Tractor weight and speed limits are set to be increased to deliver a £62 million boost to farmers, the Department for Transport announced this morning.
The government has pledged to cut outdated regulation to allow higher tractor speeds and heavier tractor and trailer combinations from spring 2015.
It will also develop detailed proposals for a roadworthiness test for tractors and trailers, the DfT said.
Transport Minister Claire Perry said: “Britain’s farmers have long suffered under unnecessary regulation that simply has not kept up with today’s technology.
“These changes will mean farmers can carry more produce per journey, delivering benefits of almost £62m per year.
“Helping farmers is a crucial part of the government’s long term economic plan. The changes we are making will improve the capability of modern machinery and ensure the farming sector can thrive.”
The maximum combination weight limit for tractors and trailers will increase from 24.39 tonnes to 31 tonnes and will set a new effective speed limit of 25mph, up from 20mph, saving time and money, the DfT said, and tractors allowed to exceed 25mph will continue to be subject to tighter design and regulatory requirements.
The increase in combined weight means bigger tractors can pull trailers without sacrificing cargo to meet the top weight limit of both tractor and trailer, and this will maximise the amount of produce transported in each journey.
The changes will result in farmers having to make fewer journeys on the roads and should therefore reduce the risk of accidents, the DfT said.
The government has also committed to taking into consideration further increases in weight and speed limits, and a roadworthiness test for some agricultural tractors and trailers, by summer 2016.
Existing limits will apply until the first round of changes come into effect in spring 2015.
Today’s announcement follows consultations which ran from November 2013 to January 2014.
But the National Farmers’ Union (NFU) believes the changes fall short of delivering what is needed to bring real benefits to farmers and the environment.
Richard Pearson, the NFU’s regional director for the North East, said: “The NFU has been campaigning for tractor and trailer weights to increase for a number of years, and I’m sure many people who’ve found themselves caught in a queue of traffic behind a tractor will have sympathy with our calls to reduce the number of tractors on the road by increasing their effective payload.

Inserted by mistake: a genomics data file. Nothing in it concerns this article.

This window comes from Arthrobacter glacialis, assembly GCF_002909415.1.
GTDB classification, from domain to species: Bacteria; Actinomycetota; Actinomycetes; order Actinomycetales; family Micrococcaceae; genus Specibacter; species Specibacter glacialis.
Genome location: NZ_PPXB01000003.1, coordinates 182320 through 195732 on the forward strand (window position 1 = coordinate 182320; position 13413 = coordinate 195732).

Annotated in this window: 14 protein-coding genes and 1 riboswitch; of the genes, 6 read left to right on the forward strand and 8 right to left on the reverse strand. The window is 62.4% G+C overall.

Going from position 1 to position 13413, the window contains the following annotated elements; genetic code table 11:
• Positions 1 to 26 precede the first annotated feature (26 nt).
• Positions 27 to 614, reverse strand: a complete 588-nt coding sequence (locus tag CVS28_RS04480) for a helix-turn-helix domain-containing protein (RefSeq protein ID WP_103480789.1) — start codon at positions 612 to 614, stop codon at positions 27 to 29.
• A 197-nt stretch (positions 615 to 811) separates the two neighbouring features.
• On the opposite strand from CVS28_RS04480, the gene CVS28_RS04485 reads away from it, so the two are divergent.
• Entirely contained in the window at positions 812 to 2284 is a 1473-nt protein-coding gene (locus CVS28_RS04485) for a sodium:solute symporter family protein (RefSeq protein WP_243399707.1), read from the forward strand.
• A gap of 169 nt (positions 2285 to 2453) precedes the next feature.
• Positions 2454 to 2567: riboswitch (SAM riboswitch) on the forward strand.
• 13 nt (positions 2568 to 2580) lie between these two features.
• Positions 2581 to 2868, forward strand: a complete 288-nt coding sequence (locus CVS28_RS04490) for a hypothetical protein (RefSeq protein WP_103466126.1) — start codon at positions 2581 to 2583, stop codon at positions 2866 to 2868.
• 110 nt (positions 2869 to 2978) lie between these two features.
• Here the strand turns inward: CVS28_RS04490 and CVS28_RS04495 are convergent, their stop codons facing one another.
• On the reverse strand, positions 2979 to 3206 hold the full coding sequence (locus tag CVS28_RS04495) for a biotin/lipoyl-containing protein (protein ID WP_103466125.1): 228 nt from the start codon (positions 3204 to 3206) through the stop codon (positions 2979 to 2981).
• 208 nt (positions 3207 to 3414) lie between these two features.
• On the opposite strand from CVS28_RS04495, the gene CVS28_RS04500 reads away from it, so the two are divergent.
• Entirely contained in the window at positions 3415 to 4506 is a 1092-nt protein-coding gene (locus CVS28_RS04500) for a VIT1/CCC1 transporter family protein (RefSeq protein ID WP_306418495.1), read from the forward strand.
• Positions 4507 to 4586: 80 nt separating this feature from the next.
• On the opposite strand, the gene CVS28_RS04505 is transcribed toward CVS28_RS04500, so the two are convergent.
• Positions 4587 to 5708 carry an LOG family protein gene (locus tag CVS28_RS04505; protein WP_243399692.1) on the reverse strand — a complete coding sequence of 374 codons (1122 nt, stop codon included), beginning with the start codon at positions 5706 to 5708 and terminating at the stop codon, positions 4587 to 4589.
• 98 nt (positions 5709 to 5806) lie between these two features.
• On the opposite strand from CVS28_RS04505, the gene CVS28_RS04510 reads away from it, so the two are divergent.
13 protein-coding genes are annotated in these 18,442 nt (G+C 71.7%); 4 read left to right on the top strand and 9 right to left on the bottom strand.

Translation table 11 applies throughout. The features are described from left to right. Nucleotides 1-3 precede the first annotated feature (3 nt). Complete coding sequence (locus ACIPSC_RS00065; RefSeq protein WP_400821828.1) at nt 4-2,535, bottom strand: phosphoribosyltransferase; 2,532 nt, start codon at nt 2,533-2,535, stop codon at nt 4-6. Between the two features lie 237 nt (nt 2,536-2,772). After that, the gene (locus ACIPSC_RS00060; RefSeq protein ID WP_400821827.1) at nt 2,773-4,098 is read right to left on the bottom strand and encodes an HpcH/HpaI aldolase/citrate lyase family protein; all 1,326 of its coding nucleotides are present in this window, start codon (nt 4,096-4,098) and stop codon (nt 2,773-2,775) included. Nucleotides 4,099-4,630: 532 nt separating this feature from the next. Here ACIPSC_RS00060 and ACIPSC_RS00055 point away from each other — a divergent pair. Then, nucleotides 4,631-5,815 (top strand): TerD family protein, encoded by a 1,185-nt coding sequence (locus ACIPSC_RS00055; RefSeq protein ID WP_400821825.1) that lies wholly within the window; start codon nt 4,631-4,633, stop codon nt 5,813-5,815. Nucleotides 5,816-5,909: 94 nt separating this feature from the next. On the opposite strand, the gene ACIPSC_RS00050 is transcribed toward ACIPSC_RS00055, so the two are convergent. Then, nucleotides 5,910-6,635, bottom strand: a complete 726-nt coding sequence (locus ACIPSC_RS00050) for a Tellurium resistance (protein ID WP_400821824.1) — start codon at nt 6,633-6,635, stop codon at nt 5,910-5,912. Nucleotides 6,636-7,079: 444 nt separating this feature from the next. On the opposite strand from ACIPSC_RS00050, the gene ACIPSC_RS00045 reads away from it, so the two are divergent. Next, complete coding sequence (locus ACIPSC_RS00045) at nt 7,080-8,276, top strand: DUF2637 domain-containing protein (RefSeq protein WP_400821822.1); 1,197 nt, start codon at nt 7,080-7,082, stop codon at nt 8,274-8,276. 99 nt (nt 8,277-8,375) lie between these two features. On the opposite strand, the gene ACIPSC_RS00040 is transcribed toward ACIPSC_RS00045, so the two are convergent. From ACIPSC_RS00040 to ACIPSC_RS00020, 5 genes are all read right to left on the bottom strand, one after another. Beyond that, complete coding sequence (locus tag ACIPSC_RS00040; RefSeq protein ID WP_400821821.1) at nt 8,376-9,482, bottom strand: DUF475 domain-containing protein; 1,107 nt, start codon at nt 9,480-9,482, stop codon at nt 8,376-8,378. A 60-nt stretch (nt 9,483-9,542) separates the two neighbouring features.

“While an increase in speed limit to 25mph is welcome news, the benefits will not be as great as a meaningful increase in the effective payload. While an increase to 31t is a step in the right direction - keeping the specific limit of 18.29t on the trailer will continue to restrict many trailers from being used at anywhere near their safe engineered design capacity.
“The proposed changes remove the £62m cost to the industry of having to comply with limits set in 1986. Because the overall weight limit for the tractor and trailer has remained static, the tonnage that can be carried in trailers has actually decreased as tractors have become bigger and safer. To achieve a change which fully reflects improvements in technology, including those that improve safety, it is essential that weight limits are increased further to the level suggested by the industry.
“If weights had been increased to 33t this wheat harvest, journeys could have been reduced by roughly 46 per cent. Farmers had to drive an extra total 5.8 million miles on average to bring in the harvest legally. This undoubtedly adds to rural road congestion affecting safety, and adds an additional 20,000 tonnes of CO2 to the environment. Maintaining the current trailer weight limit will still leave UK agriculture at a significant disadvantage to other European Member States where weights are significantly higher.
“It is essential Government provides a further increase to tractor and trailer weights and recognises the unique role that tractors play transporting our food from field to farm. We welcome the commitment to increasing the weights further for the 2016 harvest, but we are disappointed that such an increase was not deemed possible at this stage given the extensive consultation that had been undertaken.”